After investigating claims that a Fort Barton School secretary was displaying political paraphernalia, the Tiverton Town Clerk dismissed the complaint last week.
The complaint, levied by Hilton Street resident Donna Cook alleged that on Oct. 25, a Fort Barton Elementary School employee had three Tiverton 1st pins on a desk.
"I was not happy to see a town school building being used to distribute campaign material from a [political action committee]," said Cook in her formal complaint. "There should be no campaign activity in our schools. The school department is in violation of the Tiverton Town Charter."
Citing Sec. 1218 of the town charter that states no town employee shall attempt to influence the outcome of an election, Cook requested a formal inquiry.
After receiving the complaint, Mello reported to Fort Barton and Pocasset elementary schools and said she initially saw no visible evidence of political propaganda. After questioning the secretary, she found one pin underneath papers on her desk.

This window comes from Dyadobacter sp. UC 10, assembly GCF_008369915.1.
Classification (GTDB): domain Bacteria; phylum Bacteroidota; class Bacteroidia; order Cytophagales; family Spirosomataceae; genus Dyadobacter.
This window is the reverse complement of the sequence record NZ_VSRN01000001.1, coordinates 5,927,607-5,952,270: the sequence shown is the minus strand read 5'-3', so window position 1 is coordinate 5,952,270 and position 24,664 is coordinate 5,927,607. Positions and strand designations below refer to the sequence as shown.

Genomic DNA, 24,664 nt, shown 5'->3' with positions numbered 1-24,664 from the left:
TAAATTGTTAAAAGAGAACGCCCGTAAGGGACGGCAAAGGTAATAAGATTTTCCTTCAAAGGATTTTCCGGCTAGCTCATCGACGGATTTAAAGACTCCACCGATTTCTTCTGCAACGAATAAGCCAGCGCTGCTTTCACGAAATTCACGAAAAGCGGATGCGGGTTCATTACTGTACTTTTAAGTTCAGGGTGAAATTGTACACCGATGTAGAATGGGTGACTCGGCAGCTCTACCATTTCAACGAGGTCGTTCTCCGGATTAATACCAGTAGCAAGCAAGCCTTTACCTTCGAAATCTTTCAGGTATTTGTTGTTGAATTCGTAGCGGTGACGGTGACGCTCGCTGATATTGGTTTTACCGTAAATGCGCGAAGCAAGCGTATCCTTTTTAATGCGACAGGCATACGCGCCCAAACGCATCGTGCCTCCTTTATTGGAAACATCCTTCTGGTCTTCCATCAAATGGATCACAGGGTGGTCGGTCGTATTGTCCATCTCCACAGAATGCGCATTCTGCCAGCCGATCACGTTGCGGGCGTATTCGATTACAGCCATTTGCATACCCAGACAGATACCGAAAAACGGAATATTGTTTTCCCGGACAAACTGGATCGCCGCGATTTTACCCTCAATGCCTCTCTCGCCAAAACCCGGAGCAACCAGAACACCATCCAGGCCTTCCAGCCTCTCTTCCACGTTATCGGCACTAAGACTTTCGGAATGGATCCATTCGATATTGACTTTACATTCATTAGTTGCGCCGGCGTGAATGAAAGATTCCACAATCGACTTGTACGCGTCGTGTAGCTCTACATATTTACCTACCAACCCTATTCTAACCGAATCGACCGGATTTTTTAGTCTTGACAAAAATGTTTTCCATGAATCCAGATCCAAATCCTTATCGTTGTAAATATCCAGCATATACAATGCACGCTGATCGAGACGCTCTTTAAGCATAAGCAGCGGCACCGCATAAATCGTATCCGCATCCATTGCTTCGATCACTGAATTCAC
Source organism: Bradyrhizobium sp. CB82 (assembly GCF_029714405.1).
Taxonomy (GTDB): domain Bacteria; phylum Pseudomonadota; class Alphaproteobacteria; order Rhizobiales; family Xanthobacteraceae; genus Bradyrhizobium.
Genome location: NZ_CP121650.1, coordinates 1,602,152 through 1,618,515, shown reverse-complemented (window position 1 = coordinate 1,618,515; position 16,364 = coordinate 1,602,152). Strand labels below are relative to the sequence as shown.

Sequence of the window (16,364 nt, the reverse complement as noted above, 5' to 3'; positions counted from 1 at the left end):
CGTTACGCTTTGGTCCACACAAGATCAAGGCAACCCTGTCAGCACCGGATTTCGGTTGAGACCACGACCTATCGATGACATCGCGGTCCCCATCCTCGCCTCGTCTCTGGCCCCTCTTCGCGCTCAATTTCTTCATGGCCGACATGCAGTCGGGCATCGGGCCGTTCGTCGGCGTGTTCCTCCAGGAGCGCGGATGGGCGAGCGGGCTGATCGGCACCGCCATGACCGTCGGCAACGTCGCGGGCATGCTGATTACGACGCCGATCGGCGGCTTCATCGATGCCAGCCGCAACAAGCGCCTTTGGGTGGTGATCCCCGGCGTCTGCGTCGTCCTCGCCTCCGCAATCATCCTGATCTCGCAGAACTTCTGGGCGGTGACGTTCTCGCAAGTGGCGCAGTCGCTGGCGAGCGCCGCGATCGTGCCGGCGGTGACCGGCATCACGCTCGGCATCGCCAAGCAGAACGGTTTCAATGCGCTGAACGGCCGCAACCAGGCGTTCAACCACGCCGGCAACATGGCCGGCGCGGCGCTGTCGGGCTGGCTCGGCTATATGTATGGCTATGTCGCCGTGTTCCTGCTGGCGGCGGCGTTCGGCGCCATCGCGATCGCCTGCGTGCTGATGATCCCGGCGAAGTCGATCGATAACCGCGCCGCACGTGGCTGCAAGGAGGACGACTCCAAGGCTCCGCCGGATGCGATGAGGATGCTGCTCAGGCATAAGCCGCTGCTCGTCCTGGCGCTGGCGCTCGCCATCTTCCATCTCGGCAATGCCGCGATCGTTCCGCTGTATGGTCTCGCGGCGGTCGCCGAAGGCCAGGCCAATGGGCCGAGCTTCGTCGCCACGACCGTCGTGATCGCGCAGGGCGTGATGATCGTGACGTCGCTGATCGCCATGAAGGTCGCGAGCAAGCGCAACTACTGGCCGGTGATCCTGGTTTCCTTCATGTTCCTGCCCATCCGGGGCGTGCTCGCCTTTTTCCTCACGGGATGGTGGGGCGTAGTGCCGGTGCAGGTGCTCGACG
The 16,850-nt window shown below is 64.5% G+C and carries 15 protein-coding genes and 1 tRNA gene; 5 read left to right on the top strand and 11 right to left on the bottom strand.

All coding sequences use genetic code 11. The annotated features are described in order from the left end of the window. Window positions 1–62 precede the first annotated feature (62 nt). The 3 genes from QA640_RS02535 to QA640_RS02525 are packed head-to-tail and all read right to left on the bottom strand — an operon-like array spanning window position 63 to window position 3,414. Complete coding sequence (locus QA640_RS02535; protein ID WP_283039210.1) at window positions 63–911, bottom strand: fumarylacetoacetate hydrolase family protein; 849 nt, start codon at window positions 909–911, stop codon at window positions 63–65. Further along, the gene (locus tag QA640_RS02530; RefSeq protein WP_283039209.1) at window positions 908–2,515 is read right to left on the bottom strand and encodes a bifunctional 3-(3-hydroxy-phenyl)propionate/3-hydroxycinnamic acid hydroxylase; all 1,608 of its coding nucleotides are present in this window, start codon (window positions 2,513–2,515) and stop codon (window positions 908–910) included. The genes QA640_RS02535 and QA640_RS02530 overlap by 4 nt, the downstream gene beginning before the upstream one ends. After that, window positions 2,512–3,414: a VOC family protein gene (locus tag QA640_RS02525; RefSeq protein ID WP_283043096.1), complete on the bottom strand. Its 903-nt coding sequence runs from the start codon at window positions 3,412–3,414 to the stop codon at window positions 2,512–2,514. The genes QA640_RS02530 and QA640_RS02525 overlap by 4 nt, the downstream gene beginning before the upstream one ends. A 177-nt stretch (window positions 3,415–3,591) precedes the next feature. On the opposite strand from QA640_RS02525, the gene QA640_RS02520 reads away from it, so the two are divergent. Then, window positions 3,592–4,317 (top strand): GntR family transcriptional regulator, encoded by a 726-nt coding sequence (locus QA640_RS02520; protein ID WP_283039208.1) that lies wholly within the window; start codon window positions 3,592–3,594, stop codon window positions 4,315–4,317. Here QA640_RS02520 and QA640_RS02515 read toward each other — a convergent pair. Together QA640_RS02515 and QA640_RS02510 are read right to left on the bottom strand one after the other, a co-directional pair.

"Once addressed, she immediately threw it in the trash and also stated she did not know who placed them on her desk," said Mell.
During a search of the Pocasset Elementary School, Mello say no evidence of political messages.
After speaking with school teachers and principals Supt. William Rearick, sent a message out to all teachers reminding them that school employees are not allowed to promote a particular political ideal or distribute political messages.Mello said the complaint lacked merit because the Fort Barton secretary did not "knowingly" violate the charter and did not know the political significance of the pins.
"As town clerk, I do not take charter violations complaints lightly and I have investigated your complaint as completely as possible," said Mello. "Nevertheless it is my conclusion that the charges in your complaint are not sufficient to support a charter violation and your complaint is dismissed.